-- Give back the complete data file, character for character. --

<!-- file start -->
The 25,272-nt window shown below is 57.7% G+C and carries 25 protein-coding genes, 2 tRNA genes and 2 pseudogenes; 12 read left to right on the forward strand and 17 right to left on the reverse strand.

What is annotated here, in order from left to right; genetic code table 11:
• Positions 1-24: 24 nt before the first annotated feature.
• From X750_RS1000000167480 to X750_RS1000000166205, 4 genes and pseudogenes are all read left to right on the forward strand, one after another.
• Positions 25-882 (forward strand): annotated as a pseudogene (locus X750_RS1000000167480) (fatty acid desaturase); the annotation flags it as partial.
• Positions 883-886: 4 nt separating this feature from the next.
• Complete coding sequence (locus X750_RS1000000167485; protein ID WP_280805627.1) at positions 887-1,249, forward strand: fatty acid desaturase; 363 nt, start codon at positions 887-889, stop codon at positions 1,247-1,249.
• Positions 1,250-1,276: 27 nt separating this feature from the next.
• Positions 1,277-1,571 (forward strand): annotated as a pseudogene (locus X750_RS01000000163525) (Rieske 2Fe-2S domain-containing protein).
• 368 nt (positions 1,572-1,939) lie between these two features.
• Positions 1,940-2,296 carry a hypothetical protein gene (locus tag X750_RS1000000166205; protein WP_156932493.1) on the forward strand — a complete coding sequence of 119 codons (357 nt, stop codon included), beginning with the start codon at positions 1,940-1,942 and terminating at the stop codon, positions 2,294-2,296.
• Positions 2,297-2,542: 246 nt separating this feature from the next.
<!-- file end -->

The 25,272-nt window shown below is 57.7% G+C and carries 25 protein-coding genes, 2 tRNA genes and 2 pseudogenes; 12 read left to right on the forward strand and 17 right to left on the reverse strand.

What is annotated here, in order from left to right; genetic code table 11:
• Positions 1-24: 24 nt before the first annotated feature.
• From X750_RS1000000167480 to X750_RS1000000166205, 4 genes and pseudogenes are all read left to right on the forward strand, one after another.
• Positions 25-882 (forward strand): annotated as a pseudogene (locus X750_RS1000000167480) (fatty acid desaturase); the annotation flags it as partial.
• Positions 883-886: 4 nt separating this feature from the next.
• Complete coding sequence (locus X750_RS1000000167485; protein ID WP_280805627.1) at positions 887-1,249, forward strand: fatty acid desaturase; 363 nt, start codon at positions 887-889, stop codon at positions 1,247-1,249.
• Positions 1,250-1,276: 27 nt separating this feature from the next.
• Positions 1,277-1,571 (forward strand): annotated as a pseudogene (locus X750_RS01000000163525) (Rieske 2Fe-2S domain-containing protein).
• 368 nt (positions 1,572-1,939) lie between these two features.
• Positions 1,940-2,296 carry a hypothetical protein gene (locus tag X750_RS1000000166205; protein WP_156932493.1) on the forward strand — a complete coding sequence of 119 codons (357 nt, stop codon included), beginning with the start codon at positions 1,940-1,942 and terminating at the stop codon, positions 2,294-2,296.
• Positions 2,297-2,542: 246 nt separating this feature from the next.